The Millennials. They are the young fathers and mothers who you want to reach.
They are the young couples you want to mentor. They are the up-and-coming leaders you want to invest in.
Millennials get a negative review at times. We talk about how less committed they are to the church. How they tolerate things that their parents and grandparents would find deplorable. How they have a shallow faith that cannot stand for the truth.
But ... they can be reached. They can be discipled. They can be the next generation of leaders who will take the gospel to the world in unparalleled ways.
And in spite of all you read and hear about them, I want you to know that you can reach Millennials and their families.
Millennials have unique traits and characteristics that you want to know about so you can be effective in reaching and discipling them. Let's look at some of those generational specifics that will help us know how to connect with them and invest in them spiritually.
Millennials are digital natives. They grew up in a digital world and engaging with technology is as natural as breathing for them. And yet we fall behind in using technology to engage with them and share the gospel with them.
Millennials have grown up with massive changes happening all around them. They are used to change and do not walk away from it. But often we refuse to change so that we can stay current with the culture we find around us. If we are going to effectively reach and minister to Millennials, we must keep a solid grip on doctrine while changing our methods so we can be relevant and reach Millennials.
If we are going to reach Millennials, then we must be willing to make key changes in worship style, church methods and mode of operation—even when it means doing things differently than we were brought up with.
Much of what Gen X and Boomers oppose is simply because it's not the way they "did church" growing up. But we must realize change is a catalyst for growth. We must be willing to change what is not working. Churches have a choice. They will either change what Millennials are not connecting with or die a slow death.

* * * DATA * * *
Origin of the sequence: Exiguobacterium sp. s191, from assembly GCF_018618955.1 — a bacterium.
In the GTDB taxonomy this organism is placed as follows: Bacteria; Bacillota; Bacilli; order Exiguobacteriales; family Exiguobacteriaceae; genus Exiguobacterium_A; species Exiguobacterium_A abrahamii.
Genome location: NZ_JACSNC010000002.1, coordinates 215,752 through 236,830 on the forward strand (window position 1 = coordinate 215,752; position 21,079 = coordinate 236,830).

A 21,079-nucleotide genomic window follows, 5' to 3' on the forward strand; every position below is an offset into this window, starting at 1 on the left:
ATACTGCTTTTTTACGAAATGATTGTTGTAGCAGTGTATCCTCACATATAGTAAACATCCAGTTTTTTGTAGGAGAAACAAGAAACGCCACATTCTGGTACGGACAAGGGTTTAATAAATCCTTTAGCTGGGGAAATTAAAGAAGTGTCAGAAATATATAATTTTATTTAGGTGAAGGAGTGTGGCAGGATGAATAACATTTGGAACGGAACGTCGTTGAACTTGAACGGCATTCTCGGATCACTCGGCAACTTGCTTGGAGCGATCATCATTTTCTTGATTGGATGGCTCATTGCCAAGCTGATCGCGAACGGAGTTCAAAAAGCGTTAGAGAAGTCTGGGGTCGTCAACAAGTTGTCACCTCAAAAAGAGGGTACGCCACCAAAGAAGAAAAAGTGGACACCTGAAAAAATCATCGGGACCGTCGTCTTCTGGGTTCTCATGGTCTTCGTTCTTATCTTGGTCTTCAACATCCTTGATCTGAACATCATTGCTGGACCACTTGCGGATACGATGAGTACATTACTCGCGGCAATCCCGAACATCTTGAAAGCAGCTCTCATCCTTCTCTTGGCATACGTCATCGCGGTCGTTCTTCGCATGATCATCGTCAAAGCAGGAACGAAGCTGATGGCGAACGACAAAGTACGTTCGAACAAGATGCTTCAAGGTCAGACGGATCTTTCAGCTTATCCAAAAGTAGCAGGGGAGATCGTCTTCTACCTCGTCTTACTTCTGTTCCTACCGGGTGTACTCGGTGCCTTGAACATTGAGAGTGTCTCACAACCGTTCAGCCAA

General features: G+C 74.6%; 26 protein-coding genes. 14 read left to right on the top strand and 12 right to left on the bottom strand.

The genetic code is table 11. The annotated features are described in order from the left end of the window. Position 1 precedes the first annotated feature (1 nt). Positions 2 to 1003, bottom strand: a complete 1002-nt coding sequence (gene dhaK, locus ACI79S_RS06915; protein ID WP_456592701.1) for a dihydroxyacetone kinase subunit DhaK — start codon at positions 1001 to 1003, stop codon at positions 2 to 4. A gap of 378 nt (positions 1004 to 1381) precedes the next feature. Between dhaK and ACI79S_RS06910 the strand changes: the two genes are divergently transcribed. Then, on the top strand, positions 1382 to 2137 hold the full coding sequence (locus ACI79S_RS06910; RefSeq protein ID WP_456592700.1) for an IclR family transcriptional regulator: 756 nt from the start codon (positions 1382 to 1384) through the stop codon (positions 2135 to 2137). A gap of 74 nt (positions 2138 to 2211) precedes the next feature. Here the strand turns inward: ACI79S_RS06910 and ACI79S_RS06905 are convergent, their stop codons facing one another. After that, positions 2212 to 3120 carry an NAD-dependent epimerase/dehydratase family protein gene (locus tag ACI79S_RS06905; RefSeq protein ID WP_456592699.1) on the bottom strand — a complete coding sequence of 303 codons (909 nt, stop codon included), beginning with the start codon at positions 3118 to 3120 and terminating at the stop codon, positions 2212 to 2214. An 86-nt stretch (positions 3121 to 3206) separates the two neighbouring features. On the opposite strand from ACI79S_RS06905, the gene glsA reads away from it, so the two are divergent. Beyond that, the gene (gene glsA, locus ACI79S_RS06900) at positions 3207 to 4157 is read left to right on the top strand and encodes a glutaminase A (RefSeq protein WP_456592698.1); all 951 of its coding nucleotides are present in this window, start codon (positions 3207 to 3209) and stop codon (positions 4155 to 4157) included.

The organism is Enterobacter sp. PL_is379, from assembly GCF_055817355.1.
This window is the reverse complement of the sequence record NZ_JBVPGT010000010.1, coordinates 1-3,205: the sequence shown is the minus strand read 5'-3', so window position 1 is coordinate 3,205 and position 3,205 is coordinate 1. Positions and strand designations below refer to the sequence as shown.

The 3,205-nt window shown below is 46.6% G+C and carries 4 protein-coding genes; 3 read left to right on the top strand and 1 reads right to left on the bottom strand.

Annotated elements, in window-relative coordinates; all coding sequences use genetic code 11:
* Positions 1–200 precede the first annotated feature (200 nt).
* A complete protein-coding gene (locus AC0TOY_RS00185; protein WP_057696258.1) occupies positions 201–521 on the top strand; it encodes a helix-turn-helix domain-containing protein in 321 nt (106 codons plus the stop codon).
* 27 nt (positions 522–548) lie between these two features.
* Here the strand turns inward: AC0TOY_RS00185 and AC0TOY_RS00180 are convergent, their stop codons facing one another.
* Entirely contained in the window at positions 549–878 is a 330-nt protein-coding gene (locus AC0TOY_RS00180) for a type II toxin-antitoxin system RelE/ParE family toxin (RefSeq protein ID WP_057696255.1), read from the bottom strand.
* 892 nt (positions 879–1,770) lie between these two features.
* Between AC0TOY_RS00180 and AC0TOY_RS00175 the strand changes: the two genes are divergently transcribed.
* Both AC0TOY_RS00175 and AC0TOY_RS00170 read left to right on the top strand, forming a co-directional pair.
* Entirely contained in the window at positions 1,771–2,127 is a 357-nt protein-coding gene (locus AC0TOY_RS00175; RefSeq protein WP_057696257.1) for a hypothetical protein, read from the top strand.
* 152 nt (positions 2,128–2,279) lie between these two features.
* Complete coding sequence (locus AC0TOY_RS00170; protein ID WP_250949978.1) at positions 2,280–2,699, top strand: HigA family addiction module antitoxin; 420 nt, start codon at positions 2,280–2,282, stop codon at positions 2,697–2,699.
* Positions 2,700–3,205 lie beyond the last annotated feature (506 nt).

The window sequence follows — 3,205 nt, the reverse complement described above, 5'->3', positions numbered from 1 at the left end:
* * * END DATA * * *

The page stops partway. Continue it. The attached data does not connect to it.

I was at a church a few months ago that had no children. No students. No Millennial parents. Just Boomers. The sad news is that church is dying a slow death. Once the older generations pass, that church will have to close its doors. They are terminal.
Millennials are the young leaders who we must invest in. They have so many great qualities. They are:
—Possessing the traits of great leadership.
Millennials truly can change the world for Christ as they step into key leadership roles. But we must also realize that Gen X and Boomers are the key groups that must lead the mentoring. We must add "knowledge to the zeal of Millennials."
Let me ask you: Are you willing to let go of the past? Are you willing to change methods, philosophies and traditions? What worked yesterday must be looked at closely and changed if it is no longer effective.
The reason why many churches aren't reaching Millennials is because they don't understand them and don't have the ability to relate to them. Churches who want to reach Millennials must change that. They must be intentional in relating to them and understanding them.
Here are a few of the key things Millennials are starting to bring to the table.
Secularization: Religious values disappear and are replaced with government ideas. People begin to be influenced by religion less and less.
Gender revolution: The categories of "male" and "female" are deemed insufficient or invalid. Genders become fluid or even optional.
Pluralization—the idea of truth is not absolute: There are many options. To say Jesus is the only way to eternal life is to be intolerant.
And so many are biblically illiterate, having grown up in an increasingly anti-Christian worldview.